Andrew  

so in comparison to Tulum to where you are because Tulum is one of those places that is famous for all the parties and the solopreneur environment you've been there you've spent time there I'm not sure if that was in your seasons long ago in a remote year or if it's been more recent even how would you compare where you are there?

Krystal  

I always say that you know, because people People always ask those questions right is what is your favorite or what are you recommend? And I think that that's so I mean, it's really too broad to be able to answer that. I think that Tulum offers you know certain things that Playa Del Carmen doesn't, you know, and it's really ties back to like what are you looking for? Are you really looking for that social aspect? Are you looking for that you know, kind of Instagram or influencer you know solopreneur environment you know that then that party environment you know, that Tulum was kind of famous for. Tulum is also absolutely gorgeous and wonderful. They have some of the best cafes that I've ever been to, delicious food. You know, the kind of you know, you move up into like, maybe Playa Del Carmen you're going to see a more toned-down version of that, you know, so it's really just like, what are you looking for? Are the lifestyle or what does a place work for you? Or does it not

Allen  

Stand up paddleboarding? That is a great workout. It really is. And, you know, during this COVID year, I think so many people discovered new ways of just exploring life. What's your feeling about what's coming after COVID most people are able to travel again, you feel it, that people are going to be like the roaring 20s of 100 years ago and, and going all over. I mean, obviously your your folks that you work with, you must be getting a feeling of either there's a pent up demand or is people saying you know what, I'm really kind of happy that I secured my spot and I'm going to wait this out even longer.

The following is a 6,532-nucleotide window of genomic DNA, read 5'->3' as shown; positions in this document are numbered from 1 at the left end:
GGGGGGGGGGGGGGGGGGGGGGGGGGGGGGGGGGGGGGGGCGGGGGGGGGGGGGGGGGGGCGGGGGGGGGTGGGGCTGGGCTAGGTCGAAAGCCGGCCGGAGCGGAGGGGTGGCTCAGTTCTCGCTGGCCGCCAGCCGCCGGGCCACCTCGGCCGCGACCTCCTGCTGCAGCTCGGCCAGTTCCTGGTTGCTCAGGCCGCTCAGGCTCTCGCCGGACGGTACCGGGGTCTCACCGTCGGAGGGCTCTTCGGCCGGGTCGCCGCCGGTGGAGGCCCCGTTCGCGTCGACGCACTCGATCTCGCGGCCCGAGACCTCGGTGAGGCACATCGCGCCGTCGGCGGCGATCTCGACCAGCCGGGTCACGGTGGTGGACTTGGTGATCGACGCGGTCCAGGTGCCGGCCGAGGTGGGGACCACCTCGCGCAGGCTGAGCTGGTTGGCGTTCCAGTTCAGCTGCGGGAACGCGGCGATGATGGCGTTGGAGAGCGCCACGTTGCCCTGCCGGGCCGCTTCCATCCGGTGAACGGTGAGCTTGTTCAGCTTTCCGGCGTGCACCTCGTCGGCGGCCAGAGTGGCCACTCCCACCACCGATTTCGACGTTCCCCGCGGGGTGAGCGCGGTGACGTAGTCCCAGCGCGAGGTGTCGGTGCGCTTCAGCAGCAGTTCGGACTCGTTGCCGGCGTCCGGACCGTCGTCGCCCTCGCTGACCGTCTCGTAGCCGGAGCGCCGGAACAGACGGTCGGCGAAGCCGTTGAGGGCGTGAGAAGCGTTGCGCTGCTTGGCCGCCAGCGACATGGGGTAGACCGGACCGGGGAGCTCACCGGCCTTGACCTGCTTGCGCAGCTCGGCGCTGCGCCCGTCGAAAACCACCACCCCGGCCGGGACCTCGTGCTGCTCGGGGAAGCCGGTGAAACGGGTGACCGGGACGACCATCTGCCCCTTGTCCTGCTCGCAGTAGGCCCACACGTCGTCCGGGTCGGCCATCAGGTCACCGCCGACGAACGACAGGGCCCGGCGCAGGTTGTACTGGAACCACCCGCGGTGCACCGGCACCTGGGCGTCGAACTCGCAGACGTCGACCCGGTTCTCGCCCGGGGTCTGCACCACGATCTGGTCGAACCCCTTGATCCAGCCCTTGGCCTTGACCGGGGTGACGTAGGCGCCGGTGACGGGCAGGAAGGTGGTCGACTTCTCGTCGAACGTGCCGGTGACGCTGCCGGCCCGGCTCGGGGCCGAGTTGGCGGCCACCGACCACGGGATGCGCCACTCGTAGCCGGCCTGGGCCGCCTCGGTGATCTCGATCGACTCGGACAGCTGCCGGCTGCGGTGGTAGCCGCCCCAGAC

Krystal  

I mean, I think that you're definitely going to see an uptick in the lifestyle, visiting one of the biggest hindrances of it so far to date has been industries just absolutely convinced that there's no way they could support a remote workforce. You know, and a year ago, they were kind of forced into it, you know, they were forced to figure out how to allow their employees to work remotely. And they've had a year to see how that plays out, you know, does it hinder productivity? Or does it increase it? You know, what are the security concerns that we had to work through? So I mean, we've worked through a lot of all of this now. 

So I really think that it's going to be up to the industry, to, you know, to see if, you know, individual companies are going to be open to allow their employees not just to work from home, but work from anywhere. But in speaking with some of my colleagues that are in this same area, I think that we're all in the same place, Andrew probably agrees that we're going to see a big uptick. Once things start to open back up,

Andrew  

yes, in that, but from that pendulum swings to another side, to where yes, you can be remote, but you got to have a day off, or a day of no meetings so that you can actually get your work done. Because in this new world, that many of us I've been in this remote work environment for many years, Allen has as well. And and you have done it from all around the world as over the years. But for many, this is new, and boundaries don't exist. So sure we can we can get excited about okay, more companies are going remote.

But now we've got to really put in, how are you going to not work remotely 24 hours a day? You know, that's that was my problem some years back when I was working across time zones, and ended up with a stress induced heart attack. Because I was doing morning jumping on the laptop could somebody in Taiwan needed help, right, then, you know. My boss was on a trip to Taiwan and the hero was popping up my laptop because I got a text notification. Help this is urgent. Well, it wasn't meant this help. This is urgent for you right now. It was urgent for them where they were they didn't assume for me to jump out of bed and deal with that wire transfer right then. But